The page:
SCOTS APPOINT A FOURTH IP JUDGE; BUDDY HELL


Scots appoint a fourth IP judge

The IPKat's friend Gill Grassie (Maclay Murray & Spens, Edinburgh) has just informed him that the Lord President in the Court of Session has appointed Lord Hodge as a fourth IP judge for Scotland, with effect from 1 April 2006. The other three are Lord Kingarth, Lord Glennie and Lord Emslie.

Says Gill excitedly:
"I think this additional IP judge is good news for us and is a reaction to the increase in the amount of IP litigation coming to the Scottish courts".

Left: potential hazard for Scottish judges in musical copyright infringement proceedings

The IPKat is thrilled to see how seriously Scotland is taking its commitment to making that jurisdiction so user-friendly for IP litigants. Merpel adds, funny thing though: if you go to the Scottish Courts website and search the Court of Session for IP cases, you'll only find five of them since the beginning of 2004. Where are the cases hiding?

Biographical notes on Lord Hodge here
Some major producers of Scottish IP here, here and here


Buddy Hell!

Another of the IPKat's friends - Aaron Wood (Davenport Lyons) - has tipped him off about a little snippet he read in Marketing Magazine. Apparently, despite paying US$40 million to be a global sponsor of this year's soccer World Cup, Anheuser-Busch cannot use the BUDWEISER name in Germany and cannot therefore display it around the football grounds in which the event is hosted. Can any reader confirm the circumstances that led to this (on the assumption that the story is true)?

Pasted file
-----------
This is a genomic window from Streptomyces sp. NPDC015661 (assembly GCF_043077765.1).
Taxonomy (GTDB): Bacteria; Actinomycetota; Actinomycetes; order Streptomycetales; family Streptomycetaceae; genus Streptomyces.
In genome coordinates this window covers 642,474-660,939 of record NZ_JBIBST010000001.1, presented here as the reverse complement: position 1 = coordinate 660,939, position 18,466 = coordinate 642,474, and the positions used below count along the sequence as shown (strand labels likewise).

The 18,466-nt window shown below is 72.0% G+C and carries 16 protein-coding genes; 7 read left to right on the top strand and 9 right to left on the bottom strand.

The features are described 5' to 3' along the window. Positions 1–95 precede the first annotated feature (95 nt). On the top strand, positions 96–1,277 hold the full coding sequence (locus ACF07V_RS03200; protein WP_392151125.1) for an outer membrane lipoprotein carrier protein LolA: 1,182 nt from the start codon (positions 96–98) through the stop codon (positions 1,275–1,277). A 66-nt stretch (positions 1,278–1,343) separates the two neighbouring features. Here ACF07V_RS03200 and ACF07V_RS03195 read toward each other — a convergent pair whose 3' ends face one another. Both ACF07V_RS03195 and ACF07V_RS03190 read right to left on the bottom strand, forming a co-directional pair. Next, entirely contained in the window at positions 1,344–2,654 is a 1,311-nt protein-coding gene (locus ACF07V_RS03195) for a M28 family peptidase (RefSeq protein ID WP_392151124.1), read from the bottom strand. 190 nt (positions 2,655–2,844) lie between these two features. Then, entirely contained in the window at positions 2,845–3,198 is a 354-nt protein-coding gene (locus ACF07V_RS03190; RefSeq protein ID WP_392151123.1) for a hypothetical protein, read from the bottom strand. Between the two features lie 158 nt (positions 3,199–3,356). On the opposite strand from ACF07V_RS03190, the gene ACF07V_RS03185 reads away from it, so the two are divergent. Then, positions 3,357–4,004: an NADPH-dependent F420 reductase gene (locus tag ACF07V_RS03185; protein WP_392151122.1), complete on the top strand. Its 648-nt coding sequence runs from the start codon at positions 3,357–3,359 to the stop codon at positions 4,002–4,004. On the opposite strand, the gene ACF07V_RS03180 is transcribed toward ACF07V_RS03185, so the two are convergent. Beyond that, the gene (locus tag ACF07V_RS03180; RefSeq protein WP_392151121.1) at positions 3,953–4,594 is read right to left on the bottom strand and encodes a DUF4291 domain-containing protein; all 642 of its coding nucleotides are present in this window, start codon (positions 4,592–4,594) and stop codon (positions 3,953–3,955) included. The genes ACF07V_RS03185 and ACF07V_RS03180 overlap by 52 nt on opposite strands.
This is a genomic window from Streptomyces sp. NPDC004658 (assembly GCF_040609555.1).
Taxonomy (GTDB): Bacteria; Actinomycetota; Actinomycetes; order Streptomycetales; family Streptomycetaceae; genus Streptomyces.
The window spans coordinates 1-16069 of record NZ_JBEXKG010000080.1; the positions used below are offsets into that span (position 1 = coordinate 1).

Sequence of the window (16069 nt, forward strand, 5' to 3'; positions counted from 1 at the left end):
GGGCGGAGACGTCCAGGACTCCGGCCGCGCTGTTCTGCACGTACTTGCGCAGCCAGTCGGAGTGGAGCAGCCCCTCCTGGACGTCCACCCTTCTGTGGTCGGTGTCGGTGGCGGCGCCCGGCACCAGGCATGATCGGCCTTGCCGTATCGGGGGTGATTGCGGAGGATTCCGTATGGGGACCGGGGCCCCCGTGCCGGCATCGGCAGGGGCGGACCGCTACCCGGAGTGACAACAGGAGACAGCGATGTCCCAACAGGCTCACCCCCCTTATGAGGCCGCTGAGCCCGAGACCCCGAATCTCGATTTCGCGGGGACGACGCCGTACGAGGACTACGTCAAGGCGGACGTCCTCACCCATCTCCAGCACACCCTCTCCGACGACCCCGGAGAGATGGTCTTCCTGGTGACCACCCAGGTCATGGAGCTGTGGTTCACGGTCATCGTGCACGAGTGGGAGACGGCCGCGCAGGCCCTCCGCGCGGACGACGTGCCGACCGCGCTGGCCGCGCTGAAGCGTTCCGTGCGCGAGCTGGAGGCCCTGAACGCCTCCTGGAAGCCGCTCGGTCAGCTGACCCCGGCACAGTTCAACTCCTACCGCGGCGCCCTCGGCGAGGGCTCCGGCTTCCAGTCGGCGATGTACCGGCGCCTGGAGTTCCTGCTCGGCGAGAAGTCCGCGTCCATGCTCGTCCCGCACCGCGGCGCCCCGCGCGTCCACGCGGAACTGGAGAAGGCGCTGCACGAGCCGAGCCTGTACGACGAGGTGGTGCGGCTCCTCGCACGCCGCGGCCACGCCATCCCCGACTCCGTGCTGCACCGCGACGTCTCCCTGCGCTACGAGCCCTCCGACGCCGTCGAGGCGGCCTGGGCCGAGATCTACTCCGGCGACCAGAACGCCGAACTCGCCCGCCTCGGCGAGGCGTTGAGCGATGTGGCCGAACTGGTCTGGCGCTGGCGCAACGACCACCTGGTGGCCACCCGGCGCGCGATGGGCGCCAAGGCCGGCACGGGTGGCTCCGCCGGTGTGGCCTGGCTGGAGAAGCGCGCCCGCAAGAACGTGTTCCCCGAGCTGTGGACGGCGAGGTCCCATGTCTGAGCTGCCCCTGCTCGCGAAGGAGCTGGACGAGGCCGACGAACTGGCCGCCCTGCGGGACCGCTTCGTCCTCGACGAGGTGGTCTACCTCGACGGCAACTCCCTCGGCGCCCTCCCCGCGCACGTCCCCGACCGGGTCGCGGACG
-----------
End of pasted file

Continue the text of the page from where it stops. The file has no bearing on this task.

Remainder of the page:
SCOTS APPOINT A FOURTH IP JUDGE; BUDDY HELL SCOTS APPOINT A FOURTH IP JUDGE; BUDDY HELL Reviewed by Jeremy on Thursday, April 06, 2006 Rating: 5

3 comments:

  1. If the Bud story isn't an April Fool, then someone at Anheuser-Busch must surely be looking like one!

    ReplyDelete
  2. I did not read the story but at least Budejovicky Budvar is the owner of the registered German trademark Nr. 1 180 901 "Budweiser Budvar"-Logo.

    ReplyDelete
  3. Budweiser is sold in Germany under the name Anheuser Busch Bud. This is because the Czech brewery has the rights to the name in Germany. Budweiser is also prohibited from advertising in Germany because Bitburger, a German brewer whose product is usually abbreviated to "Bit", obtained a court order based on the likelihood of phonetic confusion between "Bud" and "Bit". The advertising prohibition has been lifted for the duration of the World Cup because Budweiser has granted Bitburger the right to sell their beer at the matches as well.

    ReplyDelete

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